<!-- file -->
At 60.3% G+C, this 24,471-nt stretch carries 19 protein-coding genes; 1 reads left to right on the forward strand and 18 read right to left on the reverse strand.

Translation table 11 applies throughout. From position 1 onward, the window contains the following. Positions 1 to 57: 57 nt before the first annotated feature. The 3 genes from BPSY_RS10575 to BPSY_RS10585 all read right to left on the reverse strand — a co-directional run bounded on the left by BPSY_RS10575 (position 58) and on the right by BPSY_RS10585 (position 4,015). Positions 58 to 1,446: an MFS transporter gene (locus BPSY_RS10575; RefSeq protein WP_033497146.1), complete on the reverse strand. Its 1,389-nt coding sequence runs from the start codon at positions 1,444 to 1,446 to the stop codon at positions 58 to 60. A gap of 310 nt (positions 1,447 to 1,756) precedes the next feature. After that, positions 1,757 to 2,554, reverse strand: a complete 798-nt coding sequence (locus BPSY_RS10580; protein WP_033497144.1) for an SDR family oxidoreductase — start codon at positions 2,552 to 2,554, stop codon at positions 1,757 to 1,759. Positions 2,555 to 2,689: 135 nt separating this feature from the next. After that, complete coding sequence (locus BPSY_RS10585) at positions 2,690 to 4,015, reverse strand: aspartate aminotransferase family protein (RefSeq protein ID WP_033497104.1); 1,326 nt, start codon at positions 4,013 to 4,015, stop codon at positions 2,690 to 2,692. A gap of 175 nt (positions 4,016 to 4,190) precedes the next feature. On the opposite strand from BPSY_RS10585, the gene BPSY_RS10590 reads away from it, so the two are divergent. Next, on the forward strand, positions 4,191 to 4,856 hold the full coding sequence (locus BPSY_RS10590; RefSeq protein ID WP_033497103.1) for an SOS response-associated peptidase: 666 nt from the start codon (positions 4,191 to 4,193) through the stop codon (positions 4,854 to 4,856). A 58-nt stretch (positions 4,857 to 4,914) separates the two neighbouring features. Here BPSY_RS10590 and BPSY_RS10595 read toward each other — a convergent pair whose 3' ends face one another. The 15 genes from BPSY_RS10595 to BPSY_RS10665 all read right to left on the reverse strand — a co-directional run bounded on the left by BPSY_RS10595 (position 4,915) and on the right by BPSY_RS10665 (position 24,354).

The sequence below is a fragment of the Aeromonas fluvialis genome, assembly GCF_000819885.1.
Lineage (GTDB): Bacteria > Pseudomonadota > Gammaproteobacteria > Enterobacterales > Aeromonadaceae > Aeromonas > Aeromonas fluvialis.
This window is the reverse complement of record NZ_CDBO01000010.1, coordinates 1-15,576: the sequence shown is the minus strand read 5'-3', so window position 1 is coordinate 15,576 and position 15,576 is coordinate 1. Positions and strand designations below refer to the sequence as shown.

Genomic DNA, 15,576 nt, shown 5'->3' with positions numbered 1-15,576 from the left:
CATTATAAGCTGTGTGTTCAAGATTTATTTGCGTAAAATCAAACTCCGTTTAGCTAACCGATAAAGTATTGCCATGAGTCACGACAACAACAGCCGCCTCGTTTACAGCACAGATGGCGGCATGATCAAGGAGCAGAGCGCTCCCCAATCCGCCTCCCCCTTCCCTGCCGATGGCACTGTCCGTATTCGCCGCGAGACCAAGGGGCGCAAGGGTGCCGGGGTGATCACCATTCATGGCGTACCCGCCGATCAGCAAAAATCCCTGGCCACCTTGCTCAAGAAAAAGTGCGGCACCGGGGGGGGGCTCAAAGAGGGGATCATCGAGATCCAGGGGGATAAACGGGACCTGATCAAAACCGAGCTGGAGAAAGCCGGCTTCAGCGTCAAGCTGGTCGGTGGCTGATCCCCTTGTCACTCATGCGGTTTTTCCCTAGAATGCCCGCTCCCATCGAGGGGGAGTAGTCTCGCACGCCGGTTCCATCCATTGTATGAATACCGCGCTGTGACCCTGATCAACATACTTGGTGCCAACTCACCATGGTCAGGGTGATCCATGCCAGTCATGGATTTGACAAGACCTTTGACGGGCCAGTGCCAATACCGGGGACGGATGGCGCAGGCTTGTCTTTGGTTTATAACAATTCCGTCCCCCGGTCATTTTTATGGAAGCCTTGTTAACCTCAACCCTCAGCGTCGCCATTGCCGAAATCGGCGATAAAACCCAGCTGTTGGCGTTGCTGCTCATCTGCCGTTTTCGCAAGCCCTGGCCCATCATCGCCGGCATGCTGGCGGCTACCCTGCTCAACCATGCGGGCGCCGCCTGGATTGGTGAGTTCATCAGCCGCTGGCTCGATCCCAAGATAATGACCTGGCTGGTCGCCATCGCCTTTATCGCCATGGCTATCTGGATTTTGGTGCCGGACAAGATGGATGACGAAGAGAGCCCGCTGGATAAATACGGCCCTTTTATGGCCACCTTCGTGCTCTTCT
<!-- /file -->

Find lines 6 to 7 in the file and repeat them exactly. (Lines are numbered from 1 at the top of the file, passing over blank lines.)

Genomic DNA, 15,576 nt, shown 5'->3' with positions numbered 1-15,576 from the left:
CATTATAAGCTGTGTGTTCAAGATTTATTTGCGTAAAATCAAACTCCGTTTAGCTAACCGATAAAGTATTGCCATGAGTCACGACAACAACAGCCGCCTCGTTTACAGCACAGATGGCGGCATGATCAAGGAGCAGAGCGCTCCCCAATCCGCCTCCCCCTTCCCTGCCGATGGCACTGTCCGTATTCGCCGCGAGACCAAGGGGCGCAAGGGTGCCGGGGTGATCACCATTCATGGCGTACCCGCCGATCAGCAAAAATCCCTGGCCACCTTGCTCAAGAAAAAGTGCGGCACCGGGGGGGGGCTCAAAGAGGGGATCATCGAGATCCAGGGGGATAAACGGGACCTGATCAAAACCGAGCTGGAGAAAGCCGGCTTCAGCGTCAAGCTGGTCGGTGGCTGATCCCCTTGTCACTCATGCGGTTTTTCCCTAGAATGCCCGCTCCCATCGAGGGGGAGTAGTCTCGCACGCCGGTTCCATCCATTGTATGAATACCGCGCTGTGACCCTGATCAACATACTTGGTGCCAACTCACCATGGTCAGGGTGATCCATGCCAGTCATGGATTTGACAAGACCTTTGACGGGCCAGTGCCAATACCGGGGACGGATGGCGCAGGCTTGTCTTTGGTTTATAACAATTCCGTCCCCCGGTCATTTTTATGGAAGCCTTGTTAACCTCAACCCTCAGCGTCGCCATTGCCGAAATCGGCGATAAAACCCAGCTGTTGGCGTTGCTGCTCATCTGCCGTTTTCGCAAGCCCTGGCCCATCATCGCCGGCATGCTGGCGGCTACCCTGCTCAACCATGCGGGCGCCGCCTGGATTGGTGAGTTCATCAGCCGCTGGCTCGATCCCAAGATAATGACCTGGCTGGTCGCCATCGCCTTTATCGCCATGGCTATCTGGATTTTGGTGCCGGACAAGATGGATGACGAAGAGAGCCCGCTGGATAAATACGGCCCTTTTATGGCCACCTTCGTGCTCTTCT